Photosynthetic Photon Flux Density (PPFD) gauges the amount of PAR falling on a square meter of a canopy per second. Growers measure in micromoles per square meter per second (μmol/m2/s).
When picking out an indoor grow lighting system, make sure you select a setup that will adequately supply all plants with proper lighting. Make sure you match your needs with the PPFD values advertised on product packaging. First, mark where you plan to set your plants and measure the distance from the light source (both vertical and horizontal measures).
Indoor grow lighting manufacturers typically provide consumers with the recommended distance from the light source (vertical and horizontal), the number of measurements included in the average, and the minimum and a maximum ratio of plants in the area. Also, check the recommended mounting height for lighting based on the cannabis plant’s growth stage. PPFD will help determine how your equipment setup can maximize PAR.
Lumens means luminous flux light seen by the naked eye. Lumens are helpful to measure the amount of light emitted by fluorescent lights, LED, and metal halide grow lights. Each kind of indoor lighting system emits energy differently and Lumens is calculated so the number is weighted, so it is important to keep this in mind when taking a reading.
For example, LED grow lights function differently from other indoor grow lights because they project light in narrow wavebands. Therefore, the weighted numbers from lumens are not a suitable way to gauge how much usable light the plants are receiving.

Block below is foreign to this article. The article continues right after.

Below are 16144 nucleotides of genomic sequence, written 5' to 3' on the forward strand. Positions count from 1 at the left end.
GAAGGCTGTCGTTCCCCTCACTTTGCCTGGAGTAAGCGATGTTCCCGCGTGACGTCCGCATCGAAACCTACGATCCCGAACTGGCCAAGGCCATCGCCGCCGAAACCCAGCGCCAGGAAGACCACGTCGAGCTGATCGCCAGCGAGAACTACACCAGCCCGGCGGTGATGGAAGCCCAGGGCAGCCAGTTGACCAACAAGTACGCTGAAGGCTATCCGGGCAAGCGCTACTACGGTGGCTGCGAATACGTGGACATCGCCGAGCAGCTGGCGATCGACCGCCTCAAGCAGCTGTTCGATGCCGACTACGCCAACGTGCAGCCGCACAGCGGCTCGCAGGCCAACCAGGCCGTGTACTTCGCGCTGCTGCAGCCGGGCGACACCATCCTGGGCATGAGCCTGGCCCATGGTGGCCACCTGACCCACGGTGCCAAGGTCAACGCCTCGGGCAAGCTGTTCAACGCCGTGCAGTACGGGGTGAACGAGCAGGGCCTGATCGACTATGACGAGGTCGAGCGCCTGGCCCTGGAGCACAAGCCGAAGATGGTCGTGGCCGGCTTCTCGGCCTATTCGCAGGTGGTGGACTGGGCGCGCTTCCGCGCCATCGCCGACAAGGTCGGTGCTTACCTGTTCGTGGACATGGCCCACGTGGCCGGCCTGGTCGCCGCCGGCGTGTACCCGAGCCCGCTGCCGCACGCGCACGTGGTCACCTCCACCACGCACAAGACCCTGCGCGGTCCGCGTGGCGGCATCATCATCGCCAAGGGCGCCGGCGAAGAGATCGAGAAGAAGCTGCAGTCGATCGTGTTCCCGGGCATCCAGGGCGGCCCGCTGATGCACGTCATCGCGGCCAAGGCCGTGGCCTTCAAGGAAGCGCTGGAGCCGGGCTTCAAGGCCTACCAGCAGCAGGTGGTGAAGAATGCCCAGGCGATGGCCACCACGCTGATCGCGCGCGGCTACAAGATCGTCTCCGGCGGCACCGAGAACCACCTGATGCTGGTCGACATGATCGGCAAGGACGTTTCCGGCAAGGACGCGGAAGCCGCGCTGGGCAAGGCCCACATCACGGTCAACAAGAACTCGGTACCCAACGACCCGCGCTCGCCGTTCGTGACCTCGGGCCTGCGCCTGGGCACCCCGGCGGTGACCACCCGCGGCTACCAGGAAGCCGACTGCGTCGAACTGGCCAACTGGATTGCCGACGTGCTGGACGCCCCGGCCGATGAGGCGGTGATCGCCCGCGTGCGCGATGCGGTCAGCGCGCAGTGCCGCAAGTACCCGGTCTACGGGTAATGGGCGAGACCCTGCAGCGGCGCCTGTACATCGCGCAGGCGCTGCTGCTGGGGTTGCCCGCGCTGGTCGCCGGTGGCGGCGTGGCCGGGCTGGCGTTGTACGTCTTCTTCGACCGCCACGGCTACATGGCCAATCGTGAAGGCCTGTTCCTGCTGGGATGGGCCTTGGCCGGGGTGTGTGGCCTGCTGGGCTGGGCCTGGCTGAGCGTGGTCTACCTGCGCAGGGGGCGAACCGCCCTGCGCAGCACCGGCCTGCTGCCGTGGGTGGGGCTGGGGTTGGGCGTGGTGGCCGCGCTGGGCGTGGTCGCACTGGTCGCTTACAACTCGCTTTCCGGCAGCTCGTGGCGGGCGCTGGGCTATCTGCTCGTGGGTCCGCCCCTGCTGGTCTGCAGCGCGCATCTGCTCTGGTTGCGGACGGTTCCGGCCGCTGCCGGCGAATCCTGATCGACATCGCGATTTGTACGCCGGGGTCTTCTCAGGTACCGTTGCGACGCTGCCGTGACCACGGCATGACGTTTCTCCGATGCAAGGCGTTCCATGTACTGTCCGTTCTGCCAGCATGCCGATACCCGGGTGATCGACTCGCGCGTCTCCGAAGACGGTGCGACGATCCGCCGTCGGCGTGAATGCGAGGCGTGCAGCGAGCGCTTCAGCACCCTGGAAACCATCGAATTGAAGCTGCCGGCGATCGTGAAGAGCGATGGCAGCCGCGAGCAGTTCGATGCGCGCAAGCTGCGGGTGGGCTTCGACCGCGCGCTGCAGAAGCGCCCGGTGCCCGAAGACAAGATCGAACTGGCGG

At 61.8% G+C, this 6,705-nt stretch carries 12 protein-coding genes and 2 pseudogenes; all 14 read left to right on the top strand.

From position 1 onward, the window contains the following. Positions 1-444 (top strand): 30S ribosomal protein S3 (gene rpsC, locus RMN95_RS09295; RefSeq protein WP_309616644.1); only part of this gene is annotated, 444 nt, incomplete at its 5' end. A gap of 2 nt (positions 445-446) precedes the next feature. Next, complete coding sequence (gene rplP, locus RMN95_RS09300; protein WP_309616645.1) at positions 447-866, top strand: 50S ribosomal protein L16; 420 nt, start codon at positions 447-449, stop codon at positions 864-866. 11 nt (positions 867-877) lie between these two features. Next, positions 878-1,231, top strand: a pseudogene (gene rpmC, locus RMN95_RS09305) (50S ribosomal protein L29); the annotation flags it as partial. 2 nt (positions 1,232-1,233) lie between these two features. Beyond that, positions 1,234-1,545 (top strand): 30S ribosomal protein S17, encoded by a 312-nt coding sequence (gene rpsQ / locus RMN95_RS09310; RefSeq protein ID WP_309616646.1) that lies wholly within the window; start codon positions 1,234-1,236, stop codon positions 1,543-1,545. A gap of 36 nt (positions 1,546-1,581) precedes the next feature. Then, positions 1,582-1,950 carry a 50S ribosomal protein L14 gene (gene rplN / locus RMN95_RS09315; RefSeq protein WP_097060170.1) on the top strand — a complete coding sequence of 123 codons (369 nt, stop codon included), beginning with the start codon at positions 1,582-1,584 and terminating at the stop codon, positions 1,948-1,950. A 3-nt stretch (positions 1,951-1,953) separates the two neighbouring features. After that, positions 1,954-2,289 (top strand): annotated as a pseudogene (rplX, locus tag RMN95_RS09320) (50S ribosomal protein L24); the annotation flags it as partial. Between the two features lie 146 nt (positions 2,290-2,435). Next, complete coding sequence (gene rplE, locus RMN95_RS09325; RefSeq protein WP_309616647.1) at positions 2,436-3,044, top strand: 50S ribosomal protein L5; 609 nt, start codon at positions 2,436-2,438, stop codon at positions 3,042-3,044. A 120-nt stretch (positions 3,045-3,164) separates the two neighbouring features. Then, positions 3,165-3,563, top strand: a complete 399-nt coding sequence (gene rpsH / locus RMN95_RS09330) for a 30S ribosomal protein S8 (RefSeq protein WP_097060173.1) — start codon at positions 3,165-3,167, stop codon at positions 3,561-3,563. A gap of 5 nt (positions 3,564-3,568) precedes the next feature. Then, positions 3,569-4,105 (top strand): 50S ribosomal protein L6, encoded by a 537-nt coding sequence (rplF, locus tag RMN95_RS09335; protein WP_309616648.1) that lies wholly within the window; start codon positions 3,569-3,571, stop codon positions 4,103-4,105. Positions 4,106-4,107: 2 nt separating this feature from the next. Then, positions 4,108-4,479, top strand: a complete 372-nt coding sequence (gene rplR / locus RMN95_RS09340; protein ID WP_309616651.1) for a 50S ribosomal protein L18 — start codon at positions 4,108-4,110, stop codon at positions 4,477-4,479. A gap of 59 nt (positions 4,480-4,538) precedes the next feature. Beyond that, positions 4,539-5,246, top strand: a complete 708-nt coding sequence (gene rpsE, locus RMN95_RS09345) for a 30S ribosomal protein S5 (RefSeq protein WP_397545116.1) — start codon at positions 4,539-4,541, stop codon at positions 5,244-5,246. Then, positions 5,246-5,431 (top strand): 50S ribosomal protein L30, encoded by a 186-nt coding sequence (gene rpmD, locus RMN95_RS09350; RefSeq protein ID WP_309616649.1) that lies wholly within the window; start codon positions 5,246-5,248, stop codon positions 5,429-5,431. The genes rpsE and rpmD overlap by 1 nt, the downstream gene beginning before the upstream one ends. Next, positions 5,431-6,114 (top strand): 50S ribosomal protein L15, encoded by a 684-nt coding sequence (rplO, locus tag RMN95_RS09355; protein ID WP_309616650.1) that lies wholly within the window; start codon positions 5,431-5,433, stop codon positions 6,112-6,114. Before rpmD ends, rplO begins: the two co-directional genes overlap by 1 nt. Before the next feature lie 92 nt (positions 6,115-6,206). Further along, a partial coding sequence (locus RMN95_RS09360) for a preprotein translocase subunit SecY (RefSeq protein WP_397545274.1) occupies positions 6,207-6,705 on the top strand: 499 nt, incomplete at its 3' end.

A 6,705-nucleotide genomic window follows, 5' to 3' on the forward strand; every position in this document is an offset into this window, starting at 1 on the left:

Devices Used to Measure Cannabis Grow Lighting
Along with selecting a lighting system, it’s critical to monitor wavelengths and intensity with a light meter so you can increase your crop yield. Here are some optional, but recommended light meters:
A spectrometer measures wavelength, frequency, and energy by taking a photographic image of the wavelengths produced by grow lights. The data can be used to create charts of output from lamps to evaluate efficiency.
A Lux meter is a lumen meter, and it measures the amount of lumen per square meter. A semiconductor called a photodiode converts light intensity to electrical current. Growers use a lux meter to position their lights in the most ideal spot, test bulbs, and promote healthy plant growth. Many growers use lux meters to decide where to reposition plants if they are in shadier spots blocked by other taller plants or shadows. A minor drawback is that a lux meter does not give a full picture of how the plants are using light, only how much is light is falling on them.
PAR meters measure the amount of light that facilitates photosynthesis, but you must consider the usual factors which impact cultivation such as climate, temperature, absorption and nutrient quality. The ideal light to promote photosynthesis is usually between a wavelength of 400-700 nanometers, which is the blue and green colors of the light spectrum. Using a PAR will help you work towards ideal conditions. The meter measures an area’s PAR in millimoles.
Light Duration and Intensity